Tax Day is a necessary evil right? It’s a reminder that nothing really is free. And in order to stay legal in the eyes of the government, we each have to pay our share each year, regardless of our station in life.
Did you also realize there is a tax in your organization? In fact, it is one that is paid every day in every interaction with your employees.
However, the real question is this: how high is the tax? Let me explain.
Every conversation, interaction and decision we engage with our team has a hidden tax placed on it. For the employee, unspoken questions pass through their minds as we speak to them that ask, “Can I trust him/her” or “how much do I trust him/her”? Those questions, or better yet, the answers to those questions either delay buy-in to a decision or create speculation that ultimately slows down performance.
The more trust the lower the tax and greater the productivity. The lower the trust, the higher the tax and greater delay in the effectiveness of the team.
Trust in the workplace. Obtaining it AND maintaining it is much easier said than done. In fact, it’s one of the hardest disciplines leaders are faced with.
So in honor of the approaching IRS deadline, consider these three reminders in our interactions with those around us.
#1 Do what I do versus do what I say.
Many employees believe two sets of rules exist in their workplace: The stated rules (the ones everyone is supposed to abide by) and managers’ rules (that other playbook of rules that managers follow). And guess what…the two are not the same. While there are often different demands on leaders, remembering to ask employees to do things we also do ourselves is one of the best principles to live by as a leader. For example, if tardiness is a no-no for employees, then managers should arrive on time too. It’s those little differences in behavior that erode trust.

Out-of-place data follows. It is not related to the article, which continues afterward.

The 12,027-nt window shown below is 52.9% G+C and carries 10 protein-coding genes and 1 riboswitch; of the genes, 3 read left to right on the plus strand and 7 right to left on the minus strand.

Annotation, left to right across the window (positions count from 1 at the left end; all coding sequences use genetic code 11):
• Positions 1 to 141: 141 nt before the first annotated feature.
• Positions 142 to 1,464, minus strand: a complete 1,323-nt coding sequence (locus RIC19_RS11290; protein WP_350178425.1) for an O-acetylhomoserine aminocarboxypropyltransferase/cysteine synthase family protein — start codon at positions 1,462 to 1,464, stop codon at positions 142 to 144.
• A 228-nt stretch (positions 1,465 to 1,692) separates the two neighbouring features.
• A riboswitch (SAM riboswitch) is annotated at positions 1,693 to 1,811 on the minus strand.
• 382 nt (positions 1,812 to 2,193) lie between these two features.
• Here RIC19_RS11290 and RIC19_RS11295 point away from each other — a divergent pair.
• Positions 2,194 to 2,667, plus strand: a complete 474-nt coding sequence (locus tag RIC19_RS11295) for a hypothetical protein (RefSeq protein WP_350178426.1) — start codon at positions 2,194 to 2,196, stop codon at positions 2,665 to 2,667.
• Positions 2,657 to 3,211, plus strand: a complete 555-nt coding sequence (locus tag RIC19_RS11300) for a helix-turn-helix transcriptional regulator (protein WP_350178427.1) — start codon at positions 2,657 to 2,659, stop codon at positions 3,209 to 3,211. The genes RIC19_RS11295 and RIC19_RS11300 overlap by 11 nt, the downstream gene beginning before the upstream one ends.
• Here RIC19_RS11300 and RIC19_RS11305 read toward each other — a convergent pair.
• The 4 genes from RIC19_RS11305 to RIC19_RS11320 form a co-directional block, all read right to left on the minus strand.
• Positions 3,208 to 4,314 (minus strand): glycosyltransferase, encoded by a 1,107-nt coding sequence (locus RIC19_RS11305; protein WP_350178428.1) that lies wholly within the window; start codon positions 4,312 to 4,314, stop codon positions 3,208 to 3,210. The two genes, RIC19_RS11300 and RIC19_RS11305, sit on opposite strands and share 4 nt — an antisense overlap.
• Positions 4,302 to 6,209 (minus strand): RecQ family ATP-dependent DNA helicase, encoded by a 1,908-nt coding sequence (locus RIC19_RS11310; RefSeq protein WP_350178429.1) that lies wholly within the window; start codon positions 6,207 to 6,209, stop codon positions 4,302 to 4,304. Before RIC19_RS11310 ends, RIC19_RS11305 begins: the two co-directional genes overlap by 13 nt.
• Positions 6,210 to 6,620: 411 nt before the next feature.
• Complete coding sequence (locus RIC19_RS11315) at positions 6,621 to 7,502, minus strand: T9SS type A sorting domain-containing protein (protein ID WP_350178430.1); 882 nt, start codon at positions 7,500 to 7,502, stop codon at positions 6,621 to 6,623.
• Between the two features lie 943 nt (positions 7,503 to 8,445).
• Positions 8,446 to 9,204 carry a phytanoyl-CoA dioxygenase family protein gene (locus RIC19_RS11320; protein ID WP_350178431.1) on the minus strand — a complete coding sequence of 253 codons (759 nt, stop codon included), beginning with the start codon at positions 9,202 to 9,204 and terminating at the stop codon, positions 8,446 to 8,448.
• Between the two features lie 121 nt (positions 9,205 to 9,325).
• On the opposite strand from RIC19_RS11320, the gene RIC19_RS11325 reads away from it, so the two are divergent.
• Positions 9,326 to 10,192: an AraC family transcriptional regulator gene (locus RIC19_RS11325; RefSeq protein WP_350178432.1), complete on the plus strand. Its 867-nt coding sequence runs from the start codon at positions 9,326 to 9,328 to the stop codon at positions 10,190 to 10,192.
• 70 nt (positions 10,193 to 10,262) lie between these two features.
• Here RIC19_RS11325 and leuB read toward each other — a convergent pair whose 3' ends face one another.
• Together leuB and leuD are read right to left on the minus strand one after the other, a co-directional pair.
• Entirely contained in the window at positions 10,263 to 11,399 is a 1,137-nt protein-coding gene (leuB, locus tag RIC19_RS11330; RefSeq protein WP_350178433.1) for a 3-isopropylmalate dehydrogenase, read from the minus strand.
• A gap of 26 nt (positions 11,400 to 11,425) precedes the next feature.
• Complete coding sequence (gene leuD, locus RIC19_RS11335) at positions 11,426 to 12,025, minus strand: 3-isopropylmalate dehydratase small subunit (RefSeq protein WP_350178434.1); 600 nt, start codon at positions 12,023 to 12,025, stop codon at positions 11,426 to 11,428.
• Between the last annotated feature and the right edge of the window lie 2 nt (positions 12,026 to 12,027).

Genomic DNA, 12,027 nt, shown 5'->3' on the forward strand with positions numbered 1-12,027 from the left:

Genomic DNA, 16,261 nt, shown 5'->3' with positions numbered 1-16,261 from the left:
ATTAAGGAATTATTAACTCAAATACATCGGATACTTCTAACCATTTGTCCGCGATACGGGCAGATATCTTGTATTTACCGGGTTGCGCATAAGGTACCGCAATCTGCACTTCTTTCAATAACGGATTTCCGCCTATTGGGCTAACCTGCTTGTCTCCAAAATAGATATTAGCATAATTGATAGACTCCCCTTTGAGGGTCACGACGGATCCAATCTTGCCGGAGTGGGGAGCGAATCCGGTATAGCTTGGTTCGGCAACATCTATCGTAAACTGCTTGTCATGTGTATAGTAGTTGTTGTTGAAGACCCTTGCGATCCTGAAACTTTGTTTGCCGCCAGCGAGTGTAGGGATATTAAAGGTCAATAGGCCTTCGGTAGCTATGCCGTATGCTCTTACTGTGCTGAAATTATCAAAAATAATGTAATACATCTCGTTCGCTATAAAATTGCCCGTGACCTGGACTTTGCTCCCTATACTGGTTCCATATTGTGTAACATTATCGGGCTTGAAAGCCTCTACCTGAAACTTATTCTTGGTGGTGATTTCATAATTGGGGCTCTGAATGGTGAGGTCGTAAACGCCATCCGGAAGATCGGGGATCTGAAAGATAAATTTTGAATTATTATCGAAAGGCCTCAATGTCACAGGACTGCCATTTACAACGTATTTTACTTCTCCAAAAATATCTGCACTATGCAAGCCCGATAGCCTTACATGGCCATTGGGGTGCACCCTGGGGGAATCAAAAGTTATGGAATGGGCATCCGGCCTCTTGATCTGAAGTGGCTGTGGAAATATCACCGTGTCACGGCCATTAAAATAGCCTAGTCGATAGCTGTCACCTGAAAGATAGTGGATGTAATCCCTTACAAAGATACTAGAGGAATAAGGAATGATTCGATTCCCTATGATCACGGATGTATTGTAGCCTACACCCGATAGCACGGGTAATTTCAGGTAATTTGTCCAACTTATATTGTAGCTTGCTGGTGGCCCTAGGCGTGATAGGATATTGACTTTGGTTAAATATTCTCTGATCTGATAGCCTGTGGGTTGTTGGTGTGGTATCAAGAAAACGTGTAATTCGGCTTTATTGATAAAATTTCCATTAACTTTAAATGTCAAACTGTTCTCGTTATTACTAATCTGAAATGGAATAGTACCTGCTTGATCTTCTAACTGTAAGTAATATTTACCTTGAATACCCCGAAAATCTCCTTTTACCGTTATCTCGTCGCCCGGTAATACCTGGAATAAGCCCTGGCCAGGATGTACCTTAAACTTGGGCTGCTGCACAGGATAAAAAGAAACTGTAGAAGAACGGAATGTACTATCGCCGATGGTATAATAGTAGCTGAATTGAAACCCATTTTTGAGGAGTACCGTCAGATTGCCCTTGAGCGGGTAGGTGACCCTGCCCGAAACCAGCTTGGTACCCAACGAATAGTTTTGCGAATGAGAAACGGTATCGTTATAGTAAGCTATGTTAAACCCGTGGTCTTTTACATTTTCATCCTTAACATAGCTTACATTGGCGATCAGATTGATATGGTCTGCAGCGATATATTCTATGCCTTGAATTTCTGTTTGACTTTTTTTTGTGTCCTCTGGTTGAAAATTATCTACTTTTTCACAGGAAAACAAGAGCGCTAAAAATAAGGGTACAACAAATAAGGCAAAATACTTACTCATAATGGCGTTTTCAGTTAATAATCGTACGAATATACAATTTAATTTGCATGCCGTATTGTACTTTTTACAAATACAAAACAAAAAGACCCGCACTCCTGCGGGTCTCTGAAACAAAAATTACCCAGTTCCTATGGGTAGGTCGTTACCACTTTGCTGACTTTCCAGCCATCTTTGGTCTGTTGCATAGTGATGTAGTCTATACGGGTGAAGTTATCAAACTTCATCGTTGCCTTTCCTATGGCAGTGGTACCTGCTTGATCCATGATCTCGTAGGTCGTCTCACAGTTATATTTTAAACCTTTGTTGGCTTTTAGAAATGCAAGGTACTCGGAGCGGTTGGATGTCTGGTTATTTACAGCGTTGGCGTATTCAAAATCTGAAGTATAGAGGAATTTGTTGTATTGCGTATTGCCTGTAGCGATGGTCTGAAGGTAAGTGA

#2 Over-deliver and under-promise.
“I’ll take care of that,” is one of the most commonly heard phrases in the workplace. And in most cases, that intent really is to take care of whatever is asked of us. The problem is that many times we are asked to help with an item while we are walking down a hallway or in a passing conversation. The result? We say we’ll do something then accidentally forget about it because our focus has moved on to putting out the next fire. The solution? As you tell a team member you will do something for them, also ask them to put in writing (an email or note) so it won’t fall of your list. This allows you to really deliver on those promises you make.
#3 Eleventh hour delivery is a rarity.
Time slips up on all of us occasionally. The question is does it slip up on you most of the time? If so, you become the leader who communicates important information to the team at the last minute or you complete tasks so near a promised deadline that it puts the team in a time crunch to do their job. Your team will most likely not understand all the items on your plate (after all, they don’t’ do your job), but it’s crucial to focus on your time management skills so that you are known as the leader your team can count on when time really counts for them.
Signed tax forms, meetings with accountants and possible tax payments will occur in a flurry this week. And while your employees won’t experience these tasks with you this week, they will pay a trust tax this week. Give them a “refund” this week. They will thank you for it!